In 1984, what is the emblem of the Junior Anti-Sex League?    

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davmor1973 eNotes educator| Certified Educator

The emblem of the Junior Anti-Sex League is a scarlet sash. In addition to its obvious sexual overtones, the color of scarlet could also refer to the "scarlet standard," the red flag of socialism. The ostensible purpose of the League is to advocate complete celibacy throughout society. However, it also acts as a recruiting ground for the most fanatical young members of the Party. The wearing of the scarlet sash does not just symbolize a desire to refrain from sex, it also indicates one's commitment to the cause of Ingsoc.

Julia's misappropriation of the sash is an act of profound subversion. Her rampant promiscuity represents a rebellion against the prevailing system. Thus, the scarlet sash provides a useful cover for her subversive activities. For most of the story, her unique counterrevolutionary strategy seems to work. When Winston sees her for the first time, she is just the pretty dark-haired girl from the Fiction Department. He distrusts her intensely, not least because she gives off the appearance of a fanatical Party loyalist.

kmj23 eNotes educator| Certified Educator

It is in Chapter One of 1984 that Winston reveals the emblem of the Junior Anti-Sex League: a "narrow scarlet sash" which is worn around the waists of its members. The purpose of this League is to discourage sexual desire among the youth of Oceania and to encourage the belief that sexual intercourse is only about procreation and not about desire. After all, the Party does not want people to create personal loyalties; it demands loyalty to Big Brother and to the state more generally.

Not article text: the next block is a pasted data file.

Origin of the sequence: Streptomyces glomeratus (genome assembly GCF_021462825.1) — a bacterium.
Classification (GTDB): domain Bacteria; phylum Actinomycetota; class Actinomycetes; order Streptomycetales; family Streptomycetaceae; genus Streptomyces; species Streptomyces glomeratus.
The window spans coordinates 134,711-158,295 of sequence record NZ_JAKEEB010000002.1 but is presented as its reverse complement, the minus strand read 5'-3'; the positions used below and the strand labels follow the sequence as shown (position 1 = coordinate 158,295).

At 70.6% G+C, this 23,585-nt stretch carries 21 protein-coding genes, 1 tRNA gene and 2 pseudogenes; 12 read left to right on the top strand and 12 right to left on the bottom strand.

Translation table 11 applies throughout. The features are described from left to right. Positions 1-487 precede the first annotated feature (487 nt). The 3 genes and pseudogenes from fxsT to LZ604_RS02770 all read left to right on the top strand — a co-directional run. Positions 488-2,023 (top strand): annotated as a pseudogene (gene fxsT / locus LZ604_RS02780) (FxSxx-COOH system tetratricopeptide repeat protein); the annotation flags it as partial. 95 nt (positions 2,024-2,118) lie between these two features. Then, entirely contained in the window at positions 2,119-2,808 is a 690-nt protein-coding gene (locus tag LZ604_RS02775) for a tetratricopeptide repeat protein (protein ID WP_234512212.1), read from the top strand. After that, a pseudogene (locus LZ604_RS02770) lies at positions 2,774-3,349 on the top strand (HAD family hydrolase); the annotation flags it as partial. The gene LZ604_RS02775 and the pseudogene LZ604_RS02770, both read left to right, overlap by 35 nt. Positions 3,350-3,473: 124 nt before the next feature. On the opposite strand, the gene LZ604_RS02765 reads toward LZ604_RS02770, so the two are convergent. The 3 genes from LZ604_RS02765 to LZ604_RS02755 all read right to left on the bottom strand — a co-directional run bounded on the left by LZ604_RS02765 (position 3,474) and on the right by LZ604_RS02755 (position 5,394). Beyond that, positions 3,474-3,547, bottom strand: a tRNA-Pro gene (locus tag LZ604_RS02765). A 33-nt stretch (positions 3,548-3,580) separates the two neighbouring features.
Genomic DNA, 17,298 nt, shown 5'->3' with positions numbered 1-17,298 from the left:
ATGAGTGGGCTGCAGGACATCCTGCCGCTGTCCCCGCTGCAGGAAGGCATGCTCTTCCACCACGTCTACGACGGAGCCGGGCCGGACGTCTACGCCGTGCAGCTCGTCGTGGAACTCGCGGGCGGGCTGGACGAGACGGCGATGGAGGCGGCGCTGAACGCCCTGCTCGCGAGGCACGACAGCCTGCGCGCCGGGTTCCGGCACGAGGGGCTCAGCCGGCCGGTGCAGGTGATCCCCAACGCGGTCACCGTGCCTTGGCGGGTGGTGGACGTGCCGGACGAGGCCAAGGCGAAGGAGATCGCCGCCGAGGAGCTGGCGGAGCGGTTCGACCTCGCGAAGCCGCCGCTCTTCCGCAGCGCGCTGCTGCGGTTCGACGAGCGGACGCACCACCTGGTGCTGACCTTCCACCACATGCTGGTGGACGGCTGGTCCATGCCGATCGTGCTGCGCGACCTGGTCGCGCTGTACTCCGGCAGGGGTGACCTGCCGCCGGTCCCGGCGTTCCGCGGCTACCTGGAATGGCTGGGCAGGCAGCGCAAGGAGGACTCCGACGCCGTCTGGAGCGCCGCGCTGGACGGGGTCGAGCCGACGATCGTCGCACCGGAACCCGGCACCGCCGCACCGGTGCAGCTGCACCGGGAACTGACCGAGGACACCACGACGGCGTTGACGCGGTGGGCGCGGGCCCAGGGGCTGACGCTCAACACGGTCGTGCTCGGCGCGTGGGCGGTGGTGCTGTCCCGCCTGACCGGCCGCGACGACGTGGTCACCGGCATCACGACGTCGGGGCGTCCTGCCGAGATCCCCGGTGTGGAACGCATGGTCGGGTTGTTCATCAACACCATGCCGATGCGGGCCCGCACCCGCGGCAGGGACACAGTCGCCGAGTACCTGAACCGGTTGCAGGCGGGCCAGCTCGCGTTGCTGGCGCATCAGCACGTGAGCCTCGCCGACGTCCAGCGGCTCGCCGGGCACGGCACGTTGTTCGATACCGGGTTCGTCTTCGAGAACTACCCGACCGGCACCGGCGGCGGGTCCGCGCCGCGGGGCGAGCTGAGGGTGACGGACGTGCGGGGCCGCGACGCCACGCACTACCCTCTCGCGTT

This emblem is perhaps ironic: after all, scarlet is a shade of red which is associated with love and desire. Moreover, the positioning of the sash, wrapped tightly around the waist and just enough to accentuate the female form, is also suggestive of sexual desire. Certainly, for Winston, the positioning of the sash is enough to encourage his physical interest in Julia, the "dark-haired girl," which also foreshadows their forthcoming relationship.

teachersage eNotes educator| Certified Educator

In 1984, a narrow scarlet sash is the emblem of the junior anti-sex league. Because the anti-sex league campaigns for celibacy (it wants children produced through artificial insemination) and attracts particularly gung-ho Party members, when Winston sees Julia with the scarlet sash wrapped around her overalls, he feels a distaste for her. He even suspects she might be a spy. He perceives the sash as forbidding, and it signals to him that Julia is a devoted Party member, living in a de-sexualized arena of "hockey fields and cold baths and community hikes" that Winston hates. 

The sash and Julia's membership in the anti-sex league provide a convincing cover for Julia, who likes to have a good time, including affairs with men. She throws herself into the anti-sex league with gusto, marching in parades and handing out leaflets, as this allows her the freedom to engage in sexual escapades unsuspected.